At a recent lecture I gave on the microbiome at the New Acropolis Cultural Association in Islington in October 2017, I talked about specific homeopathic remedies which comply with this background to disease. One of the main remedies I discussed was Magnesium Muriaticum, which has a strong digestive base with a markedly negative mindset. In fact, I have found it particularly relevant after childbirth when the adjustment in hormones and the imposed new lifestyle together plunge the mother into dark despair.

 

In my book published this year, ‘Touching Base with Trauma – Reaching Across the Generations: A Three-Dimensional Homeopathic Perspective’ (4),

I write the following about Magnesium Muriaticum in this regard:

 

“It is often better indicated after childbirth than Sepia for ‘post-natal depression’ when bonding between mother and child is absent. This is when the ‘uncompensated state’ often reveals itself, and the woman cannot cover up her true feelings with all the turmoil in the hormones combined with the huge adjustment in care-taking demanded of her. There is a tendency to use Sepia routinely for this state but, when this rupture is rooted in emotional neglect within the mother’s history, then Magnesium Muriaticum heals in a more radical way. Not only does it reconcile the presenting situation with long-term implications for both parties affected, but can also act retrospectively, reaching back to the source of distress in the mother. Interestingly, this remedy does not appear in the rubric ‘depression, childbirth after’ despite its strong indication for this state, whereas Sepia, naturally, appears in black type, with Sulphur.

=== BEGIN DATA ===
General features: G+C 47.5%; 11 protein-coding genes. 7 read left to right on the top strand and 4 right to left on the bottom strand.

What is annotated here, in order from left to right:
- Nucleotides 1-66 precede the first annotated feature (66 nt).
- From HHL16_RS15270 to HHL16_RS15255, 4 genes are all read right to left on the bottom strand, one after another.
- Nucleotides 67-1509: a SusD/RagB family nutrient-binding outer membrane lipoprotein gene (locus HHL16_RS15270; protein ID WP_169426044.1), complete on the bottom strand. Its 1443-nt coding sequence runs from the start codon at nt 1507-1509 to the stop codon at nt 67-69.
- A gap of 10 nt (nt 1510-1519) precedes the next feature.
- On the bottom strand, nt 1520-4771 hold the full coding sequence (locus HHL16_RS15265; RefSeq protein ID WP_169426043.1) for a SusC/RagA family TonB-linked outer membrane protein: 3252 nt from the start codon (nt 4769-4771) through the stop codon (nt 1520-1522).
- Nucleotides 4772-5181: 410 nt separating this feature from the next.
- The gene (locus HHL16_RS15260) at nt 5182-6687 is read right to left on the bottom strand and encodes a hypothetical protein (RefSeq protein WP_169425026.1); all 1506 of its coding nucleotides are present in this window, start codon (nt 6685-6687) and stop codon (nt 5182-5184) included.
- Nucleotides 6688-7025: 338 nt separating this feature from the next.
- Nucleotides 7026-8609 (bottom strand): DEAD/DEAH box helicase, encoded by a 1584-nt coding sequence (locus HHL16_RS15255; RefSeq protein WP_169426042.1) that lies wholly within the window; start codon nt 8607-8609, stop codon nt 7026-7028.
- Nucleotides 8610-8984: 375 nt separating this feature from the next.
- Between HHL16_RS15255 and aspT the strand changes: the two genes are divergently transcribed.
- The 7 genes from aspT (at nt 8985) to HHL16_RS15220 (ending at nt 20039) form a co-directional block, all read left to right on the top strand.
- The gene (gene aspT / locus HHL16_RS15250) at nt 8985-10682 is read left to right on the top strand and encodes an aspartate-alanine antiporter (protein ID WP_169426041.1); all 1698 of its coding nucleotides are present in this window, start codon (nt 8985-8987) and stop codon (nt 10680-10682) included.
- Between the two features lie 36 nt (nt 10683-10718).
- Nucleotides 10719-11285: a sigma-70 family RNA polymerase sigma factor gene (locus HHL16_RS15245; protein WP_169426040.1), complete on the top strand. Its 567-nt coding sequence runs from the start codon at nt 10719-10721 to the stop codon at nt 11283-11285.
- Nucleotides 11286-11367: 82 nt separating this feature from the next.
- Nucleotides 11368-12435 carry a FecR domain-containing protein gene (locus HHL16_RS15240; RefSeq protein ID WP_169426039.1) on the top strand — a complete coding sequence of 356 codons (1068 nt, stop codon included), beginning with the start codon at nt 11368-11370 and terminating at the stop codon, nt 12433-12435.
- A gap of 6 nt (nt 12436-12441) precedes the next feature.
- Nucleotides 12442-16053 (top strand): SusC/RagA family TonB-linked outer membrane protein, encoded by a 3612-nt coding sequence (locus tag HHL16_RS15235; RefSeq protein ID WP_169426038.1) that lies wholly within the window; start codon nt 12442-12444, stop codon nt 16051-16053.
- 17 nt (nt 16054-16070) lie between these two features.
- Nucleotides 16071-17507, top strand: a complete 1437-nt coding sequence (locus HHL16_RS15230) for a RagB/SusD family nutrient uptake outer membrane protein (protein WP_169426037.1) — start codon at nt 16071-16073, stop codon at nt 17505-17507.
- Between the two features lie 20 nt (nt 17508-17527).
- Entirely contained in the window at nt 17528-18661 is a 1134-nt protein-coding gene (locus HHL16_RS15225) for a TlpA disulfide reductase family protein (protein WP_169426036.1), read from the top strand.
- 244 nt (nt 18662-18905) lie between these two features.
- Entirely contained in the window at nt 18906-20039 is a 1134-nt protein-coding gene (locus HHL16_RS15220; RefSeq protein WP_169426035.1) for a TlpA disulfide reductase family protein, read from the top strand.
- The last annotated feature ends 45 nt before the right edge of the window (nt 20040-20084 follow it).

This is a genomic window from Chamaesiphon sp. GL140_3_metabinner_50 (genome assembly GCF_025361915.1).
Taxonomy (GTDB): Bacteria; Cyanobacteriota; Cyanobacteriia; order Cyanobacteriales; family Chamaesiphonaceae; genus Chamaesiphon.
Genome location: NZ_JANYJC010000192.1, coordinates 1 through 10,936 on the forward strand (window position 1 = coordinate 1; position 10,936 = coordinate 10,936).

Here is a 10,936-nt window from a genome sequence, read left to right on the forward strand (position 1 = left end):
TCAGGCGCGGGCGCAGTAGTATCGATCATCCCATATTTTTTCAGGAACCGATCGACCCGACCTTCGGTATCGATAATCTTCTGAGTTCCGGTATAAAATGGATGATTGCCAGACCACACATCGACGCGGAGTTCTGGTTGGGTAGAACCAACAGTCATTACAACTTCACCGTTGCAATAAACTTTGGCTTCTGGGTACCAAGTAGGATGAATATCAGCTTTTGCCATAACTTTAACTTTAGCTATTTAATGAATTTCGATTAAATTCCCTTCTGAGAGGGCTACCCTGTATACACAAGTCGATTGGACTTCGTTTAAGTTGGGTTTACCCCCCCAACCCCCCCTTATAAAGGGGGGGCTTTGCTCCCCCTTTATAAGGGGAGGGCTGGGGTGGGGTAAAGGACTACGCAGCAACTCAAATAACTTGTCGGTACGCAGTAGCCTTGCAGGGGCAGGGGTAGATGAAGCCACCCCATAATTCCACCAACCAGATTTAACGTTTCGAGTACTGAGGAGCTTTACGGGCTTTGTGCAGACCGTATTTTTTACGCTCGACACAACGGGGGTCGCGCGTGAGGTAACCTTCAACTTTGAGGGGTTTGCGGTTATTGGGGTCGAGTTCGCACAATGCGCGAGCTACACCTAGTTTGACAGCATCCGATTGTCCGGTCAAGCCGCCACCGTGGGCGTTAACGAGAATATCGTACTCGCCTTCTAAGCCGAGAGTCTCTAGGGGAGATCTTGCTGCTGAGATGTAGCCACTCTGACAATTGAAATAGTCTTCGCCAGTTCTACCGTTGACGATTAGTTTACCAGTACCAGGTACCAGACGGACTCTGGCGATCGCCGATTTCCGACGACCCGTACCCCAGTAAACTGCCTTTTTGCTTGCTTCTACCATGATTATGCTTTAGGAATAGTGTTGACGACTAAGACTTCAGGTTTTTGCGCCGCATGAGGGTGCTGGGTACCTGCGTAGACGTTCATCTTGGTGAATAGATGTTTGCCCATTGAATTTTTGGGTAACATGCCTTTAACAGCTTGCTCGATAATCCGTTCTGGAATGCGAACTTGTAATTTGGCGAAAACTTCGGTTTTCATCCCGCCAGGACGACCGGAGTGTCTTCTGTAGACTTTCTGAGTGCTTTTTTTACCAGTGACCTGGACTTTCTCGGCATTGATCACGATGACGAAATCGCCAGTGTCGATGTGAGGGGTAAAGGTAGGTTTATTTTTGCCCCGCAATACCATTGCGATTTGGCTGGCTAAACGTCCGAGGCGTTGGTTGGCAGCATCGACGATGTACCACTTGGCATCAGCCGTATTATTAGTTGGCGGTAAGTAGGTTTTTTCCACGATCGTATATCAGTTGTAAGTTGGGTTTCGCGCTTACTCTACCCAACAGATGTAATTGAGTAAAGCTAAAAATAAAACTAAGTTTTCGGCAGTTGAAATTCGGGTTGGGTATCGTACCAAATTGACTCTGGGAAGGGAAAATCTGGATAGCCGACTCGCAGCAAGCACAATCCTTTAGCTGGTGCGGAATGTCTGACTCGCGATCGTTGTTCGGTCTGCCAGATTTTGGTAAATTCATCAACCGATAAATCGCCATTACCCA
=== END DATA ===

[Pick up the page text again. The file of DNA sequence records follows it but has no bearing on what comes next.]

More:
Given that Magnesium Muriaticum is a major liver remedy, and that hormones are processed in the liver, it makes sense that new mothers need this remedy because childbirth is a time when hormones tend to undergo marked turmoil, challenging the ability to adapt to changes. This has lifelong implications for the symbiosis between mother and child; disruption can damage their joint relationship long-term and can extend through the generations to follow. A woman with post-natal depression who needs this remedy often comes from a family background such as described above. The missing factor of transgenerational trauma commonly plays itself out in new mothers as well as fathers”.

 

I would add that the portrayal of this remedy illustrates the significance of the role of the microbiome in underpinning and driving overall health. This applies at all stages of life and onwards in time through the generations to come.

 

References:-

 

  1. Morgan, Marlo, (1994), Mutant Messages from Down Under: A Woman’s Journey into Dreamtime Australia’, Thorsons, 1st Thorsons Edition.

  2. Mudd, Austin T., et al, 2017, Gut Microbes May Talk to the Brain Through Cortisol, University of Illinois College of Agricultural, Consumer and Environmental Sciences.

  3. Gershon, Michael D., 1999, The Second Brain – Your Gut has a Mind of Its Own, Harper Collins Publishers.

  4. Adalian, E., 2017, Touching Base with Trauma – Reaching Across the Generations: A Three-Dimensional Homeopathic Perspective, Writersworld.